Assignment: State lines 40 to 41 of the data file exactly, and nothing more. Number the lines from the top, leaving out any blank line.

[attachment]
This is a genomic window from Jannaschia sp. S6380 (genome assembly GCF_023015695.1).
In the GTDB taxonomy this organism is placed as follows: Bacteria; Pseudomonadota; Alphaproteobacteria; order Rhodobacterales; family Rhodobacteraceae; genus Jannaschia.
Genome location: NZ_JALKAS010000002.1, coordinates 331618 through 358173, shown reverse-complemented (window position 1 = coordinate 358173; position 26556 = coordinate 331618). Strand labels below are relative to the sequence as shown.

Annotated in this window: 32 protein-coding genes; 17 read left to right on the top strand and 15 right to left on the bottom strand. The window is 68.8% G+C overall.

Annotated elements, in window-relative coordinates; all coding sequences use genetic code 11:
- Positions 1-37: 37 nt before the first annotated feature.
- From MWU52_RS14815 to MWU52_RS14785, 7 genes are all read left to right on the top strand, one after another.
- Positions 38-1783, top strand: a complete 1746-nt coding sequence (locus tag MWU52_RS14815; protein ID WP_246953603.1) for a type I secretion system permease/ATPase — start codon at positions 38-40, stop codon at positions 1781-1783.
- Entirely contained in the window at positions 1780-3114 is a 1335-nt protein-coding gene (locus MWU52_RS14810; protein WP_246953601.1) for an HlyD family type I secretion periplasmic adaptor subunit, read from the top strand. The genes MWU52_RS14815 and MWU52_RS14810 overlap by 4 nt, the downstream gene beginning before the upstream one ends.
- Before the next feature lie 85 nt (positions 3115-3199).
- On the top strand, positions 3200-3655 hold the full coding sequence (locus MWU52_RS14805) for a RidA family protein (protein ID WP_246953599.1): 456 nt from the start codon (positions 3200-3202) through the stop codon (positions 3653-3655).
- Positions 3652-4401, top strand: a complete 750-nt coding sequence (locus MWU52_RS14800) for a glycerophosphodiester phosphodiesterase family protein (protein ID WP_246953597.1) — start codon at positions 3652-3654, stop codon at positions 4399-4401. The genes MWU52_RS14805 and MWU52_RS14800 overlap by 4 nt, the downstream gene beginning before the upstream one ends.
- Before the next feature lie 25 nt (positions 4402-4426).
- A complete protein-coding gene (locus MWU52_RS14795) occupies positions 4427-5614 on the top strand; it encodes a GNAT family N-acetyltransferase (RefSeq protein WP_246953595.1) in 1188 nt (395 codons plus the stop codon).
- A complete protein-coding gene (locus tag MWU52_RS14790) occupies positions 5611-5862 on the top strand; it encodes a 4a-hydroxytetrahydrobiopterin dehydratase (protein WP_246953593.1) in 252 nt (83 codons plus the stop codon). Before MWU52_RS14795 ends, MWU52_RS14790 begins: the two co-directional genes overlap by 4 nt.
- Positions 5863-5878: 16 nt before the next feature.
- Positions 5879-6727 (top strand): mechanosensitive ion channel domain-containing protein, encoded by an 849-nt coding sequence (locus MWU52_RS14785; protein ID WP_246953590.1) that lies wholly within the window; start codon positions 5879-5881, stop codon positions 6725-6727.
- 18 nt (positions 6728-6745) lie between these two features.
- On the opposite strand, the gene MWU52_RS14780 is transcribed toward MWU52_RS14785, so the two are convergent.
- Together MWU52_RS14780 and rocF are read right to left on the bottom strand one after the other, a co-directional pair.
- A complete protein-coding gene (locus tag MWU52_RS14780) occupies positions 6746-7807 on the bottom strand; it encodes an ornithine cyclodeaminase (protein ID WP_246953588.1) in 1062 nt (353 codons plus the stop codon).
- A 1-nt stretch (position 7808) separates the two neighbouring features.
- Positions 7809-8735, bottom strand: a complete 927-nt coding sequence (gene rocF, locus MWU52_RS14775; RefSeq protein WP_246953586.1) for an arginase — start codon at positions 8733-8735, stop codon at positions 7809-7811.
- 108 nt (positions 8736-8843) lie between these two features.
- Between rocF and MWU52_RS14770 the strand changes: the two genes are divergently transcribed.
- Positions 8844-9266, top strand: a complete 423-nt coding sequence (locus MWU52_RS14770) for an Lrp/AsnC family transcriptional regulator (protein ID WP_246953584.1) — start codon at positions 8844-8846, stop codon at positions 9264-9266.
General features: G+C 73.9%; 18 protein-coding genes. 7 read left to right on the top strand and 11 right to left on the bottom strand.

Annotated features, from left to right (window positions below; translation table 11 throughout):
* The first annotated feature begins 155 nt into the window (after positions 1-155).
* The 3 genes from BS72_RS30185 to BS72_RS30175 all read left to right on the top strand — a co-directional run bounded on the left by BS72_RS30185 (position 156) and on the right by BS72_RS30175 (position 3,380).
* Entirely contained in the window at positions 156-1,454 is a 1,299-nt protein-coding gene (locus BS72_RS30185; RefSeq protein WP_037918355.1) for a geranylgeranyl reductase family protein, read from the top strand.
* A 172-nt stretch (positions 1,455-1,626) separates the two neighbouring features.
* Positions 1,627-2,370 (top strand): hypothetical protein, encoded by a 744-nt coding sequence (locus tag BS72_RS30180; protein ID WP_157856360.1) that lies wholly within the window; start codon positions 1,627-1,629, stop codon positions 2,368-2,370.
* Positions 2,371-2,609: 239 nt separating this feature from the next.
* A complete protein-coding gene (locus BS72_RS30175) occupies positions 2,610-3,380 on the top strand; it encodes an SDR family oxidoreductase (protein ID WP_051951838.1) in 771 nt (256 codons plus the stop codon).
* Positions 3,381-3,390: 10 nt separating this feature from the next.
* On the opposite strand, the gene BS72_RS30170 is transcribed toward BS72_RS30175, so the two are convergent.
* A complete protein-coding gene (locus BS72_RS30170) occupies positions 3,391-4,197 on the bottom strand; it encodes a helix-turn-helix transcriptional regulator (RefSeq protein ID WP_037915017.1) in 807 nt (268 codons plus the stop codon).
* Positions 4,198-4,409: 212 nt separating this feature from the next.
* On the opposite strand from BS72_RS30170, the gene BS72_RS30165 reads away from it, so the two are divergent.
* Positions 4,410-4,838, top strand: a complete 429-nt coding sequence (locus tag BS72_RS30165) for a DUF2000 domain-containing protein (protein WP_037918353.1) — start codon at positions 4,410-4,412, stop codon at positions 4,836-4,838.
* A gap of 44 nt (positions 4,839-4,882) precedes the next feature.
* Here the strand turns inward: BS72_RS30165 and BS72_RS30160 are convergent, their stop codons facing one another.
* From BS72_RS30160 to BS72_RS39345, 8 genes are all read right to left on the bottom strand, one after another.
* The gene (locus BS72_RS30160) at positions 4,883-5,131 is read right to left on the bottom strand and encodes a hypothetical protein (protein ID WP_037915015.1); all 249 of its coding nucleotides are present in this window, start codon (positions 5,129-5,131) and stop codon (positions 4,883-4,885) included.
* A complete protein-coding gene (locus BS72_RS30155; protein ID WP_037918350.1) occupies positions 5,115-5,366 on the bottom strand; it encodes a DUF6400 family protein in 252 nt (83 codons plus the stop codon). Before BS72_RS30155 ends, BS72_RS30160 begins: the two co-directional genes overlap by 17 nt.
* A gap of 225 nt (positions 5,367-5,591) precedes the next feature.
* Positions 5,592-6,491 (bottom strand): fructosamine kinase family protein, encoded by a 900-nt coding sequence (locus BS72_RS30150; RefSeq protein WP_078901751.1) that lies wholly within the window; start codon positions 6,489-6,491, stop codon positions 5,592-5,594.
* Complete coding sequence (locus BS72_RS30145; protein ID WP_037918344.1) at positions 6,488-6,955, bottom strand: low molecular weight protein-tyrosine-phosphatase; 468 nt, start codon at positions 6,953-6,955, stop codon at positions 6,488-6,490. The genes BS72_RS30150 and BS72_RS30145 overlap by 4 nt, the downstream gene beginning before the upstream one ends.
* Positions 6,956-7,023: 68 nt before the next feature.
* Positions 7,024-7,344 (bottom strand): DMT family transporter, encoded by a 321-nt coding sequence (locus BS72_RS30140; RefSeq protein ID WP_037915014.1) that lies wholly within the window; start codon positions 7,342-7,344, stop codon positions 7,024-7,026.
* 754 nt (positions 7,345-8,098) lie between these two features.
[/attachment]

* On the opposite strand from BS72_RS30170, the gene BS72_RS30165 reads away from it, so the two are divergent.
* Positions 4,410-4,838, top strand: a complete 429-nt coding sequence (locus tag BS72_RS30165) for a DUF2000 domain-containing protein (protein WP_037918353.1) — start codon at positions 4,410-4,412, stop codon at positions 4,836-4,838.